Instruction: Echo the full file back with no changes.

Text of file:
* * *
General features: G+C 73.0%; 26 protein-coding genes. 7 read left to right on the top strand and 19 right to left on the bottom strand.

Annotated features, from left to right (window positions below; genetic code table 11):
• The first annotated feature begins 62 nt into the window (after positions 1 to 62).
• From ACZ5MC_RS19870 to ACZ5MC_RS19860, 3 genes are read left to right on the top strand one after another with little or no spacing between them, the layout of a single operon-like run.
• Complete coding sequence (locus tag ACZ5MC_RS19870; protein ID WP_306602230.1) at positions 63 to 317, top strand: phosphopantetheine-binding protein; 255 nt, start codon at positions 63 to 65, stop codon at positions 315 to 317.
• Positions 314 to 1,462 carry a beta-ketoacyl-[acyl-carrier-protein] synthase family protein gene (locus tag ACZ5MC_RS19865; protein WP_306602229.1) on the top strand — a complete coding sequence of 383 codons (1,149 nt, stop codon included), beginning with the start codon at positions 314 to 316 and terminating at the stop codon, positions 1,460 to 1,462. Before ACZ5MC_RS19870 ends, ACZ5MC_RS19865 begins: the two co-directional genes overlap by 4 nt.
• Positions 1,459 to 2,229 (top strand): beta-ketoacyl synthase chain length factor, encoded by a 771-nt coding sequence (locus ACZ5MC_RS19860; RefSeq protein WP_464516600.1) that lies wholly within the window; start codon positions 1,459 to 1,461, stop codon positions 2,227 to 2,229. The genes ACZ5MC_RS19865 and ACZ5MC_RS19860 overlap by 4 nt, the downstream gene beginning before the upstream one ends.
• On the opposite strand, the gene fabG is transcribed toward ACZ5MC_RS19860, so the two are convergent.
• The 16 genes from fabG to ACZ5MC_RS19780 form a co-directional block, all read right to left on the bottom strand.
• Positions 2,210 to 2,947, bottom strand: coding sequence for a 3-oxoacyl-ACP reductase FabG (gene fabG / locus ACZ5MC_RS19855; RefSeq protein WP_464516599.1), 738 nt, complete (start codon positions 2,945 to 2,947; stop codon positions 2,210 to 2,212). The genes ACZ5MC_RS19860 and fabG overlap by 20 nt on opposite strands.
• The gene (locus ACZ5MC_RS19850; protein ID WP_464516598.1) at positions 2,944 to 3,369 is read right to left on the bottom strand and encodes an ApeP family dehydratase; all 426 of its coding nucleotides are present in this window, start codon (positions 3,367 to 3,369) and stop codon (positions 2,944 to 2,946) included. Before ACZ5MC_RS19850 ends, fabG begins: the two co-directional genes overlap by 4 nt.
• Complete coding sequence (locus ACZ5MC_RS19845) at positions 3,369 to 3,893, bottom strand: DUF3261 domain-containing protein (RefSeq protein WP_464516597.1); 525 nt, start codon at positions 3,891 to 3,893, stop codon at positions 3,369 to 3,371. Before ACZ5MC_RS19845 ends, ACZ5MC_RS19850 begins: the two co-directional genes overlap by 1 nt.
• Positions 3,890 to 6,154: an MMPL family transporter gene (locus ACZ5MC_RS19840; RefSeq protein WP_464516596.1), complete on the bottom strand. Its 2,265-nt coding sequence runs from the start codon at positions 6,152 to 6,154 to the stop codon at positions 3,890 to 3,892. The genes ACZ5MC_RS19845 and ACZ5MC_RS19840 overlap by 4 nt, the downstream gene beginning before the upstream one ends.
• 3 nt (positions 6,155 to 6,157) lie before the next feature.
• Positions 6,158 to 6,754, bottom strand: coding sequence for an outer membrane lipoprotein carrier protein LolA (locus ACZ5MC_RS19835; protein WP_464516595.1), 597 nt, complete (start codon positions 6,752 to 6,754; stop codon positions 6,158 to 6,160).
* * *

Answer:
General features: G+C 73.0%; 26 protein-coding genes. 7 read left to right on the top strand and 19 right to left on the bottom strand.

Annotated features, from left to right (window positions below; genetic code table 11):
• The first annotated feature begins 62 nt into the window (after positions 1 to 62).
• From ACZ5MC_RS19870 to ACZ5MC_RS19860, 3 genes are read left to right on the top strand one after another with little or no spacing between them, the layout of a single operon-like run.
• Complete coding sequence (locus tag ACZ5MC_RS19870; protein ID WP_306602230.1) at positions 63 to 317, top strand: phosphopantetheine-binding protein; 255 nt, start codon at positions 63 to 65, stop codon at positions 315 to 317.
• Positions 314 to 1,462 carry a beta-ketoacyl-[acyl-carrier-protein] synthase family protein gene (locus tag ACZ5MC_RS19865; protein WP_306602229.1) on the top strand — a complete coding sequence of 383 codons (1,149 nt, stop codon included), beginning with the start codon at positions 314 to 316 and terminating at the stop codon, positions 1,460 to 1,462. Before ACZ5MC_RS19870 ends, ACZ5MC_RS19865 begins: the two co-directional genes overlap by 4 nt.
• Positions 1,459 to 2,229 (top strand): beta-ketoacyl synthase chain length factor, encoded by a 771-nt coding sequence (locus ACZ5MC_RS19860; RefSeq protein WP_464516600.1) that lies wholly within the window; start codon positions 1,459 to 1,461, stop codon positions 2,227 to 2,229. The genes ACZ5MC_RS19865 and ACZ5MC_RS19860 overlap by 4 nt, the downstream gene beginning before the upstream one ends.
• On the opposite strand, the gene fabG is transcribed toward ACZ5MC_RS19860, so the two are convergent.
• The 16 genes from fabG to ACZ5MC_RS19780 form a co-directional block, all read right to left on the bottom strand.
• Positions 2,210 to 2,947, bottom strand: coding sequence for a 3-oxoacyl-ACP reductase FabG (gene fabG / locus ACZ5MC_RS19855; RefSeq protein WP_464516599.1), 738 nt, complete (start codon positions 2,945 to 2,947; stop codon positions 2,210 to 2,212). The genes ACZ5MC_RS19860 and fabG overlap by 20 nt on opposite strands.
• The gene (locus ACZ5MC_RS19850; protein ID WP_464516598.1) at positions 2,944 to 3,369 is read right to left on the bottom strand and encodes an ApeP family dehydratase; all 426 of its coding nucleotides are present in this window, start codon (positions 3,367 to 3,369) and stop codon (positions 2,944 to 2,946) included. Before ACZ5MC_RS19850 ends, fabG begins: the two co-directional genes overlap by 4 nt.
• Complete coding sequence (locus ACZ5MC_RS19845) at positions 3,369 to 3,893, bottom strand: DUF3261 domain-containing protein (RefSeq protein WP_464516597.1); 525 nt, start codon at positions 3,891 to 3,893, stop codon at positions 3,369 to 3,371. Before ACZ5MC_RS19845 ends, ACZ5MC_RS19850 begins: the two co-directional genes overlap by 1 nt.
• Positions 3,890 to 6,154: an MMPL family transporter gene (locus ACZ5MC_RS19840; RefSeq protein WP_464516596.1), complete on the bottom strand. Its 2,265-nt coding sequence runs from the start codon at positions 6,152 to 6,154 to the stop codon at positions 3,890 to 3,892. The genes ACZ5MC_RS19845 and ACZ5MC_RS19840 overlap by 4 nt, the downstream gene beginning before the upstream one ends.
• 3 nt (positions 6,155 to 6,157) lie before the next feature.
• Positions 6,158 to 6,754, bottom strand: coding sequence for an outer membrane lipoprotein carrier protein LolA (locus ACZ5MC_RS19835; protein WP_464516595.1), 597 nt, complete (start codon positions 6,752 to 6,754; stop codon positions 6,158 to 6,160).